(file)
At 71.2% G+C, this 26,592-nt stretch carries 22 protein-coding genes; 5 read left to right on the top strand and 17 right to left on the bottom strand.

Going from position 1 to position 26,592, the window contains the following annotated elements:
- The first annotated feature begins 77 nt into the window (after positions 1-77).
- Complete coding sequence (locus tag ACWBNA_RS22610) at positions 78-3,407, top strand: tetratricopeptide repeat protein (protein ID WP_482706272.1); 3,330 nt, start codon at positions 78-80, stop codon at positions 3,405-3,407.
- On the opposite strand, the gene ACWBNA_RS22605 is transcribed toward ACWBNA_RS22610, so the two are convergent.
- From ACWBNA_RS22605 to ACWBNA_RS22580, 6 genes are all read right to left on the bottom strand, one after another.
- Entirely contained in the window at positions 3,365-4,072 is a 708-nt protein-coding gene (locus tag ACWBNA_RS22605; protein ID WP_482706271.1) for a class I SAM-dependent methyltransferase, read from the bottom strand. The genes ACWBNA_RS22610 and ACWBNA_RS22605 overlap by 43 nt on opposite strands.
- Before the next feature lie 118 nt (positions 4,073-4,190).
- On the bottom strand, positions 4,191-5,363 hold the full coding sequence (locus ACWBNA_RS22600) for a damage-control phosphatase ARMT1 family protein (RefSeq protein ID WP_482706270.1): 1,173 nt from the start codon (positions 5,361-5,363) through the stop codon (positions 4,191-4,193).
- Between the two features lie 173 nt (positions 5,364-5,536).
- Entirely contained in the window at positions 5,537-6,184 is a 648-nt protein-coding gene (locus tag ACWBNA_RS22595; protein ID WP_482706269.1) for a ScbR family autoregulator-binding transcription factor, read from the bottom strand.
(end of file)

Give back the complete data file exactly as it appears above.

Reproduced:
At 71.2% G+C, this 26,592-nt stretch carries 22 protein-coding genes; 5 read left to right on the top strand and 17 right to left on the bottom strand.

Going from position 1 to position 26,592, the window contains the following annotated elements:
- The first annotated feature begins 77 nt into the window (after positions 1-77).
- Complete coding sequence (locus tag ACWBNA_RS22610) at positions 78-3,407, top strand: tetratricopeptide repeat protein (protein ID WP_482706272.1); 3,330 nt, start codon at positions 78-80, stop codon at positions 3,405-3,407.
- On the opposite strand, the gene ACWBNA_RS22605 is transcribed toward ACWBNA_RS22610, so the two are convergent.
- From ACWBNA_RS22605 to ACWBNA_RS22580, 6 genes are all read right to left on the bottom strand, one after another.
- Entirely contained in the window at positions 3,365-4,072 is a 708-nt protein-coding gene (locus tag ACWBNA_RS22605; protein ID WP_482706271.1) for a class I SAM-dependent methyltransferase, read from the bottom strand. The genes ACWBNA_RS22610 and ACWBNA_RS22605 overlap by 43 nt on opposite strands.
- Before the next feature lie 118 nt (positions 4,073-4,190).
- On the bottom strand, positions 4,191-5,363 hold the full coding sequence (locus ACWBNA_RS22600) for a damage-control phosphatase ARMT1 family protein (RefSeq protein ID WP_482706270.1): 1,173 nt from the start codon (positions 5,361-5,363) through the stop codon (positions 4,191-4,193).
- Between the two features lie 173 nt (positions 5,364-5,536).
- Entirely contained in the window at positions 5,537-6,184 is a 648-nt protein-coding gene (locus tag ACWBNA_RS22595; protein ID WP_482706269.1) for a ScbR family autoregulator-binding transcription factor, read from the bottom strand.